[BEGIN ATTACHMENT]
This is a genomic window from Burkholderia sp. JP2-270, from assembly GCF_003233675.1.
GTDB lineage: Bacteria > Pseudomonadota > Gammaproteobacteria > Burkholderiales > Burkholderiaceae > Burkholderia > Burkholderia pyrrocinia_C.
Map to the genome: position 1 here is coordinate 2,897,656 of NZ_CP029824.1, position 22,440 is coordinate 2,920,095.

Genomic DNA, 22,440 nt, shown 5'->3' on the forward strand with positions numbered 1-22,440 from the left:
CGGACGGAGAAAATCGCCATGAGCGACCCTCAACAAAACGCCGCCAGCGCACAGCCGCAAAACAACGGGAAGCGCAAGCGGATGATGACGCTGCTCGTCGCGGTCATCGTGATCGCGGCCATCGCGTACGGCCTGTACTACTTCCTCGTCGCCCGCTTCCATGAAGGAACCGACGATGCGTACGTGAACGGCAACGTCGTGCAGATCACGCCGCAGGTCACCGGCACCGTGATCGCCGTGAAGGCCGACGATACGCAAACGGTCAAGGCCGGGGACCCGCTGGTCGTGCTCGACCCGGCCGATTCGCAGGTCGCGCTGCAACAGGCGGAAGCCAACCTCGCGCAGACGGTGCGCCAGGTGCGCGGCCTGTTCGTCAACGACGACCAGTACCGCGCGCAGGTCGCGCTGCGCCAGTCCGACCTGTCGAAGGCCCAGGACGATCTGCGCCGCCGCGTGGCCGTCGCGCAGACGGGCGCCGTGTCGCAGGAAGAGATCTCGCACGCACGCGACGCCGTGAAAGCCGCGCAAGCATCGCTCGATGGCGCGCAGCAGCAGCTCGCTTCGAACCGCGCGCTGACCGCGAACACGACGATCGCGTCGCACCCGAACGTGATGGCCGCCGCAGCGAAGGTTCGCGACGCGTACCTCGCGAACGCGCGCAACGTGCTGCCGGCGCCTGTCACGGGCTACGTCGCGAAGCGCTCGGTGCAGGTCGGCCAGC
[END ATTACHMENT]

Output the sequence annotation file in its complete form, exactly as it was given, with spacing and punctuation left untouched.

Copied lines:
This is a genomic window from Burkholderia sp. JP2-270, from assembly GCF_003233675.1.
GTDB lineage: Bacteria > Pseudomonadota > Gammaproteobacteria > Burkholderiales > Burkholderiaceae > Burkholderia > Burkholderia pyrrocinia_C.
Map to the genome: position 1 here is coordinate 2,897,656 of NZ_CP029824.1, position 22,440 is coordinate 2,920,095.

Genomic DNA, 22,440 nt, shown 5'->3' on the forward strand with positions numbered 1-22,440 from the left:
CGGACGGAGAAAATCGCCATGAGCGACCCTCAACAAAACGCCGCCAGCGCACAGCCGCAAAACAACGGGAAGCGCAAGCGGATGATGACGCTGCTCGTCGCGGTCATCGTGATCGCGGCCATCGCGTACGGCCTGTACTACTTCCTCGTCGCCCGCTTCCATGAAGGAACCGACGATGCGTACGTGAACGGCAACGTCGTGCAGATCACGCCGCAGGTCACCGGCACCGTGATCGCCGTGAAGGCCGACGATACGCAAACGGTCAAGGCCGGGGACCCGCTGGTCGTGCTCGACCCGGCCGATTCGCAGGTCGCGCTGCAACAGGCGGAAGCCAACCTCGCGCAGACGGTGCGCCAGGTGCGCGGCCTGTTCGTCAACGACGACCAGTACCGCGCGCAGGTCGCGCTGCGCCAGTCCGACCTGTCGAAGGCCCAGGACGATCTGCGCCGCCGCGTGGCCGTCGCGCAGACGGGCGCCGTGTCGCAGGAAGAGATCTCGCACGCACGCGACGCCGTGAAAGCCGCGCAAGCATCGCTCGATGGCGCGCAGCAGCAGCTCGCTTCGAACCGCGCGCTGACCGCGAACACGACGATCGCGTCGCACCCGAACGTGATGGCCGCCGCAGCGAAGGTTCGCGACGCGTACCTCGCGAACGCGCGCAACGTGCTGCCGGCGCCTGTCACGGGCTACGTCGCGAAGCGCTCGGTGCAGGTCGGCCAGC